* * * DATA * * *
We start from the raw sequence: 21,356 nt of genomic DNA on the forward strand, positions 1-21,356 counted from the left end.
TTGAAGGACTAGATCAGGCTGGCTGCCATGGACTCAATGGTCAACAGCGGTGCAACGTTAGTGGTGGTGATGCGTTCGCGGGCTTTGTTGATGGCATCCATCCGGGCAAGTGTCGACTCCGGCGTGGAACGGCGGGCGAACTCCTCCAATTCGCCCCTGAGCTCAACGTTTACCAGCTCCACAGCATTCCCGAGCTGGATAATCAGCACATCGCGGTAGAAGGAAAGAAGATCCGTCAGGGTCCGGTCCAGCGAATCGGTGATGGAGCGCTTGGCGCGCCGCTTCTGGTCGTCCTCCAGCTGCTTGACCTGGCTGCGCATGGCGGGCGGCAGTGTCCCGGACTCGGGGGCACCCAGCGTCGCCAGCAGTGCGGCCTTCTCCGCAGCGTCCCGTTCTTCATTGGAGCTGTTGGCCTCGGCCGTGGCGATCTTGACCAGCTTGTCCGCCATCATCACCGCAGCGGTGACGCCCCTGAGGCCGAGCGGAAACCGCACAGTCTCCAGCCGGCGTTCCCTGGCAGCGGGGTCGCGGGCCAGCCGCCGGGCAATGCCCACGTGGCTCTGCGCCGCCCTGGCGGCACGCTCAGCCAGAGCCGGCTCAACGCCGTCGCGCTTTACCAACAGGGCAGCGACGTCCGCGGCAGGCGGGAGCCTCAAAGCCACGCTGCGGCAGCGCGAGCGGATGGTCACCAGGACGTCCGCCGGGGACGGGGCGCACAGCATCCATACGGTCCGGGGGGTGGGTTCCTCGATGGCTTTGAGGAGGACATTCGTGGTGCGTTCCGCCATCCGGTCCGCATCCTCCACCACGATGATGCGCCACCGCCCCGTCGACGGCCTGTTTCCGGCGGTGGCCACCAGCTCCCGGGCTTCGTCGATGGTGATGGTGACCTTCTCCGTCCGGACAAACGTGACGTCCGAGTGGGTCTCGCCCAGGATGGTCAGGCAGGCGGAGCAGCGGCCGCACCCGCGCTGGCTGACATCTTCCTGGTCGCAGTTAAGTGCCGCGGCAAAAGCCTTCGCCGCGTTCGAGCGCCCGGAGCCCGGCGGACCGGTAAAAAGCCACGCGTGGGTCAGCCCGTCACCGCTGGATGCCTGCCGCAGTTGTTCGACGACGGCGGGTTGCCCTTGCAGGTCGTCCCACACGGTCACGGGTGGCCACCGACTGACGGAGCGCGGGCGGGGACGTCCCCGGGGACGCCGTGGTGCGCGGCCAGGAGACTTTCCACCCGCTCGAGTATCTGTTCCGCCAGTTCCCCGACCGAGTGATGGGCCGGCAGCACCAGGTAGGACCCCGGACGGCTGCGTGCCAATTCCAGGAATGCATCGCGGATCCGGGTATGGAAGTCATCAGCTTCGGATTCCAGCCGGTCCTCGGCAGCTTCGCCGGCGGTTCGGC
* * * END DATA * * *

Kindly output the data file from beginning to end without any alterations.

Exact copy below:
We start from the raw sequence: 21,356 nt of genomic DNA on the forward strand, positions 1-21,356 counted from the left end.
TTGAAGGACTAGATCAGGCTGGCTGCCATGGACTCAATGGTCAACAGCGGTGCAACGTTAGTGGTGGTGATGCGTTCGCGGGCTTTGTTGATGGCATCCATCCGGGCAAGTGTCGACTCCGGCGTGGAACGGCGGGCGAACTCCTCCAATTCGCCCCTGAGCTCAACGTTTACCAGCTCCACAGCATTCCCGAGCTGGATAATCAGCACATCGCGGTAGAAGGAAAGAAGATCCGTCAGGGTCCGGTCCAGCGAATCGGTGATGGAGCGCTTGGCGCGCCGCTTCTGGTCGTCCTCCAGCTGCTTGACCTGGCTGCGCATGGCGGGCGGCAGTGTCCCGGACTCGGGGGCACCCAGCGTCGCCAGCAGTGCGGCCTTCTCCGCAGCGTCCCGTTCTTCATTGGAGCTGTTGGCCTCGGCCGTGGCGATCTTGACCAGCTTGTCCGCCATCATCACCGCAGCGGTGACGCCCCTGAGGCCGAGCGGAAACCGCACAGTCTCCAGCCGGCGTTCCCTGGCAGCGGGGTCGCGGGCCAGCCGCCGGGCAATGCCCACGTGGCTCTGCGCCGCCCTGGCGGCACGCTCAGCCAGAGCCGGCTCAACGCCGTCGCGCTTTACCAACAGGGCAGCGACGTCCGCGGCAGGCGGGAGCCTCAAAGCCACGCTGCGGCAGCGCGAGCGGATGGTCACCAGGACGTCCGCCGGGGACGGGGCGCACAGCATCCATACGGTCCGGGGGGTGGGTTCCTCGATGGCTTTGAGGAGGACATTCGTGGTGCGTTCCGCCATCCGGTCCGCATCCTCCACCACGATGATGCGCCACCGCCCCGTCGACGGCCTGTTTCCGGCGGTGGCCACCAGCTCCCGGGCTTCGTCGATGGTGATGGTGACCTTCTCCGTCCGGACAAACGTGACGTCCGAGTGGGTCTCGCCCAGGATGGTCAGGCAGGCGGAGCAGCGGCCGCACCCGCGCTGGCTGACATCTTCCTGGTCGCAGTTAAGTGCCGCGGCAAAAGCCTTCGCCGCGTTCGAGCGCCCGGAGCCCGGCGGACCGGTAAAAAGCCACGCGTGGGTCAGCCCGTCACCGCTGGATGCCTGCCGCAGTTGTTCGACGACGGCGGGTTGCCCTTGCAGGTCGTCCCACACGGTCACGGGTGGCCACCGACTGACGGAGCGCGGGCGGGGACGTCCCCGGGGACGCCGTGGTGCGCGGCCAGGAGACTTTCCACCCGCTCGAGTATCTGTTCCGCCAGTTCCCCGACCGAGTGATGGGCCGGCAGCACCAGGTAGGACCCCGGACGGCTGCGTGCCAATTCCAGGAATGCATCGCGGATCCGGGTATGGAAGTCATCAGCTTCGGATTCCAGCCGGTCCTCGGCAGCTTCGCCGGCGGTTCGGC